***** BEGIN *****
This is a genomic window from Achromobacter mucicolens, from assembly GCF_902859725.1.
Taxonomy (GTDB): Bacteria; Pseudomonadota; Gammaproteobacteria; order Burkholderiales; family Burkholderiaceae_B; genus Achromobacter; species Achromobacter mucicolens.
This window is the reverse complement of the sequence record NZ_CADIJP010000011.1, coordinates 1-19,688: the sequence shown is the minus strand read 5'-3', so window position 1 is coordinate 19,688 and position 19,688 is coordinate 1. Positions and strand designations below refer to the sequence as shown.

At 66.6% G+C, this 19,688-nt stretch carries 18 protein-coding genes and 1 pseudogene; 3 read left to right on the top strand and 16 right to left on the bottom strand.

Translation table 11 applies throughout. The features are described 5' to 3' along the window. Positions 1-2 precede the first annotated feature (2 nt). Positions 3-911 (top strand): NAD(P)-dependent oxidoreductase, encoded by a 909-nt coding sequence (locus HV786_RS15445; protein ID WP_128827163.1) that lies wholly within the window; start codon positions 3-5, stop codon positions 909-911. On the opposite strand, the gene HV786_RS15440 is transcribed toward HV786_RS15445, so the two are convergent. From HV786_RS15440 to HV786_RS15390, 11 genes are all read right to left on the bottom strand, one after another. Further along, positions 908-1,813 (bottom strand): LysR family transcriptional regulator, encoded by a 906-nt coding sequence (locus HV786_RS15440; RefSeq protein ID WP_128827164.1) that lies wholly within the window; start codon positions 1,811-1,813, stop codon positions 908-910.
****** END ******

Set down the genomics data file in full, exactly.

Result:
This is a genomic window from Achromobacter mucicolens, from assembly GCF_902859725.1.
Taxonomy (GTDB): Bacteria; Pseudomonadota; Gammaproteobacteria; order Burkholderiales; family Burkholderiaceae_B; genus Achromobacter; species Achromobacter mucicolens.
This window is the reverse complement of the sequence record NZ_CADIJP010000011.1, coordinates 1-19,688: the sequence shown is the minus strand read 5'-3', so window position 1 is coordinate 19,688 and position 19,688 is coordinate 1. Positions and strand designations below refer to the sequence as shown.

At 66.6% G+C, this 19,688-nt stretch carries 18 protein-coding genes and 1 pseudogene; 3 read left to right on the top strand and 16 right to left on the bottom strand.

Translation table 11 applies throughout. The features are described 5' to 3' along the window. Positions 1-2 precede the first annotated feature (2 nt). Positions 3-911 (top strand): NAD(P)-dependent oxidoreductase, encoded by a 909-nt coding sequence (locus HV786_RS15445; protein ID WP_128827163.1) that lies wholly within the window; start codon positions 3-5, stop codon positions 909-911. On the opposite strand, the gene HV786_RS15440 is transcribed toward HV786_RS15445, so the two are convergent. From HV786_RS15440 to HV786_RS15390, 11 genes are all read right to left on the bottom strand, one after another. Further along, positions 908-1,813 (bottom strand): LysR family transcriptional regulator, encoded by a 906-nt coding sequence (locus HV786_RS15440; RefSeq protein ID WP_128827164.1) that lies wholly within the window; start codon positions 1,811-1,813, stop codon positions 908-910.